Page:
Increasing evidence reveals that phytoplankton in marine and freshwater ecosystems and plants in general are colimited in their growth, and our study enhances the understanding of phytoplankton growth response and physiological adaptation under a colimitation for CO2 and P. In conclusion, cell nutrient homeostasis regulated nutrient acquisition in C. acidophila, and the most plausible mechanism was a multiplicative, independent colimitation. Given the space constraints on the cytoplasm membrane a trade-off in the number of porters for the uptake of different nutrients seems plausible under colimiting conditions. Responses to colimitation cannot be predicted from those to single nutrient limitation and therefore experiments on colimited plants are required to properly predict growth responses to a complex and changing natural environment. Our conclusions may also apply for other nutrients such as K and P [30], Si and P [56], N and CO2 [27], [57][59] in algae and in higher plants [52], [53], [60].

Supporting Information

Figure S1.

Balanced growth rates (h−1) fitted to external CO2 concentration (A: Sc, in µM) and P concentration (B: Sp, in nM) using a single nutrient Monod model. Prior to testing colimitation models, we fitted single-nutrient models to check if one nutrient alone can satisfactorily explain the growth response of C. acidophila. For this, we used a standard Monod function with the external concentration of either carbon or phosphorous as predictors, as:where S represents either carbon or phosphorous concentrations in the medium. The ability of carbon concentration to explain growth response was quite low, compared with other models, which is coherent with the high dispersion evident in the data (Fig. S1a). Additionally, the maximum growth rate predicted by this model was much lower than all the others. On the other hand, phosphorous had a much better predictive ability (Fig. S1b), which is also consistent with the stronger effect of phosphorous detected in the colimitation models. Still, the model with phosphorous alone had a worse fit than most of the colimitation models, suggesting again that growth is better described based on a multiple-nutrient colimitation. The modelling of μ to CO2 resulted in an estimation and 95% confidence interval of μmax of 0.036 [0.029 0.043], KC of 0.97 [0.42 1.74], Log-likelihood of 75.5, and corrected Akaike Information Criterion (AICC) of −148.3. The modelling of μ to P resulted in an estimation and 95% confidence interval of μmax of 0.059 [0.054 0.065], KP of 1.08 [0.9 1.38], Log-likelihood of 105.8, and AICC of −208.9.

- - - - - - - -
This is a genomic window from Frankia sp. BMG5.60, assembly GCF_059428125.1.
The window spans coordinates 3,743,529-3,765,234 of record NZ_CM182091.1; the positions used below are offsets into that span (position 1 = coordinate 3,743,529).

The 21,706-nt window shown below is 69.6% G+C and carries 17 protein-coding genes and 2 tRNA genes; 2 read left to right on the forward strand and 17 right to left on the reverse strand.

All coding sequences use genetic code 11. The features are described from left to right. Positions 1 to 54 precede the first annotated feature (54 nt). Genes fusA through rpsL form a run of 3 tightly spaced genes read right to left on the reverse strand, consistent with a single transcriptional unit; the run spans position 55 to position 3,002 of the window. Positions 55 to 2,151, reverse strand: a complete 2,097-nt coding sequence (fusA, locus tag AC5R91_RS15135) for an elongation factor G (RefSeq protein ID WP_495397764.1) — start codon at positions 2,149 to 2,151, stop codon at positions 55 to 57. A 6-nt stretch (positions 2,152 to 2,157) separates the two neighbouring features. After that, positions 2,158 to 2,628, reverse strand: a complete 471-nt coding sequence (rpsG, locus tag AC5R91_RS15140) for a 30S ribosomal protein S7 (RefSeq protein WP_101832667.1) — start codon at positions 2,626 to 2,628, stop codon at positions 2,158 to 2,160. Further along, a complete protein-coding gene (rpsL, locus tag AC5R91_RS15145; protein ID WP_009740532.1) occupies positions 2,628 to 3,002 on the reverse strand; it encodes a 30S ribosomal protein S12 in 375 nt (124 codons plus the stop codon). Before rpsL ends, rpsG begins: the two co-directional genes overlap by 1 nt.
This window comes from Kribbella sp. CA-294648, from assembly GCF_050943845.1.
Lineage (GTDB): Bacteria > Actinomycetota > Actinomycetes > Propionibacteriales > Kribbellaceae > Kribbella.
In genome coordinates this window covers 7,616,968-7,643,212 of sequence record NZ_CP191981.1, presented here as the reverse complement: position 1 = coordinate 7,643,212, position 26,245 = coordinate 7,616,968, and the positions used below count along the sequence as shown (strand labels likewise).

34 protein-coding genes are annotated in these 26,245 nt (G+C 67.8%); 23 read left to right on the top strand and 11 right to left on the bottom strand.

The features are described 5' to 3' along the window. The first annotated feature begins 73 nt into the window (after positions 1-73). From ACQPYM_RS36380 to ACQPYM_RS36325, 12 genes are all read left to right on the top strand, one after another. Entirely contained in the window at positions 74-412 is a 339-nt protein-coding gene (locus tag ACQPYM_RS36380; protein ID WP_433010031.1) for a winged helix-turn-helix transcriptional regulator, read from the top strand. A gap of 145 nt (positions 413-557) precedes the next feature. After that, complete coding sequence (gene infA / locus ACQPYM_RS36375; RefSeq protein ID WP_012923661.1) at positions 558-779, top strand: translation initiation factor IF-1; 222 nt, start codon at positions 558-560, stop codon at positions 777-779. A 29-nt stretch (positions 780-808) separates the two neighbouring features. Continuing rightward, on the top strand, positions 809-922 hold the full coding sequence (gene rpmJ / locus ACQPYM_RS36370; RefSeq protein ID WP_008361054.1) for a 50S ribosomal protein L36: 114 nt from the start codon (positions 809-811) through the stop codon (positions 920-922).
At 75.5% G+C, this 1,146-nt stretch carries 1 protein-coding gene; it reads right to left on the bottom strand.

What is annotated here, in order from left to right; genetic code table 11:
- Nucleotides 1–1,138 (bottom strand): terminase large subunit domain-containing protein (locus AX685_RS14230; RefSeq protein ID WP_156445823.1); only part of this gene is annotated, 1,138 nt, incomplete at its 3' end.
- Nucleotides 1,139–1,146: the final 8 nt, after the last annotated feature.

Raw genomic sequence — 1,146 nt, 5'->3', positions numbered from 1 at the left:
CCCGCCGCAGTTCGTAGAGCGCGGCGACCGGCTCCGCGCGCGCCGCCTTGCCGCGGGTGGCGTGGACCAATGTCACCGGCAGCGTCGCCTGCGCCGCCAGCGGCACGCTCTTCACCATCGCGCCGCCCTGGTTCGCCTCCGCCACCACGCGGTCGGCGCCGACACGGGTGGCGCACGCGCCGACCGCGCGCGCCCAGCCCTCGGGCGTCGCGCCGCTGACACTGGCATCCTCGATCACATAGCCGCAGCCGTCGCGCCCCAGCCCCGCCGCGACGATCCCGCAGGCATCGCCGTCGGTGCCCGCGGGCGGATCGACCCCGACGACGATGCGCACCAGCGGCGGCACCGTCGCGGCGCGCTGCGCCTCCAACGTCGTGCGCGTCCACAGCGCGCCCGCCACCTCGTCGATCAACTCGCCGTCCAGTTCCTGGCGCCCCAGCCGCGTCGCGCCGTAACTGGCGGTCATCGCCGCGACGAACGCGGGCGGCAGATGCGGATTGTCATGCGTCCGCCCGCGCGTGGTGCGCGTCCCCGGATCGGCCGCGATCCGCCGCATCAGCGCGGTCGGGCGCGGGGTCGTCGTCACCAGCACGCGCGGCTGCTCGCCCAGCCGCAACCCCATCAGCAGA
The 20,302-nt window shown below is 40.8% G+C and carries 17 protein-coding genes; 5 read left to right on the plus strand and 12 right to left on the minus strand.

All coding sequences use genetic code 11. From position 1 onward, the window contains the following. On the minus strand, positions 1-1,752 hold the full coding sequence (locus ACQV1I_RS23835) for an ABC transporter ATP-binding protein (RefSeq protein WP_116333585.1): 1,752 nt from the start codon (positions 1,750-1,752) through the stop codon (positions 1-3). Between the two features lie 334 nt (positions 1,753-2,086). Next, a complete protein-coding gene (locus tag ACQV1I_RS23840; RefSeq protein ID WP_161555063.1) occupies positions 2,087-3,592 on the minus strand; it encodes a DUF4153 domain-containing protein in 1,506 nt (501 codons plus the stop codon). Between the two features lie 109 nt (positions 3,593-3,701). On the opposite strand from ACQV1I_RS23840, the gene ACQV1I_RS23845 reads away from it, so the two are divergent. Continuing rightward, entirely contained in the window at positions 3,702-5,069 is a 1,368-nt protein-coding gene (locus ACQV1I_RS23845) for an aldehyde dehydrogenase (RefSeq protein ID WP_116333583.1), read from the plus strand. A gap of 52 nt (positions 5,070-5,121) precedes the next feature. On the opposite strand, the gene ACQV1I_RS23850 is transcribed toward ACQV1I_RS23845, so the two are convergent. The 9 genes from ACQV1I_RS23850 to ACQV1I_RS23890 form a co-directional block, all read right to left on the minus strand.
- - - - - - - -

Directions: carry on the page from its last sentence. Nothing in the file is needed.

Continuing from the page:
Figure S2.

Cellular carbon (A, in pmol C cell−1) and cellular phosphorus (B, in fmol P cell−1) content of Chlamydomonas acidophila in relation to balanced growth rate (d−1) of high CO2 (+CO2) and low CO2 (−CO2) P-limited cultures. Mean ± SE of 3 measurements. CO2 concentration had a significant effect on the cellular C content (ANCOVA, df = 1,27, F = 5.9, p<0.05) and cellular P content (ANCOVA, df = 1,27, F = 12.5, p<0.01) when the effect of growth rate is accounted for.


Figure S3.

Residuals (observed-predicted) for the four models shown in Fig. 6 in the main text. A) model 1a; B) model 1b; C) model 2a; and D) model 2b.


Table S1.

Calculated growth capacity, i.e. Vmax/cellular nutrient content (d−1), of Chlamydomonas acidophila in relation to balanced growth rate (d−1) of high CO2 (+CO2) and low CO2 (−CO2) P-limited cultures at pH 2.7. The following assumptions were made: 1) The maximum uptake rate is for 100% converted into growth during the 16 h light period per day, and 2) 1 mol O2 is released when 1 mol CO2 is fixed (required to calculate Vmax,C). Calculated growth capacity based on maximum CO2 uptake rates revealed a higher capacity in the low CO2 cells than needed to maintain balanced growth rate, whereas capacity equaled balanced growth rate in high CO2 cells. Calculated growth capacity based on maximum P uptake rate were >100-fold higher than balanced growth rates. Such overcapacity has been found more often in P-limited algal cultures [10], [62]. In addition, growth capacity was higher in the high CO2 than in the low CO2 cells.



ES acknowledges several colleagues for stimulating discussions.

Author Contributions

Conceived and designed the experiments: ES. Performed the experiments: ES. Analyzed the data: ES FdC UG. Wrote the paper: ES FdC UG.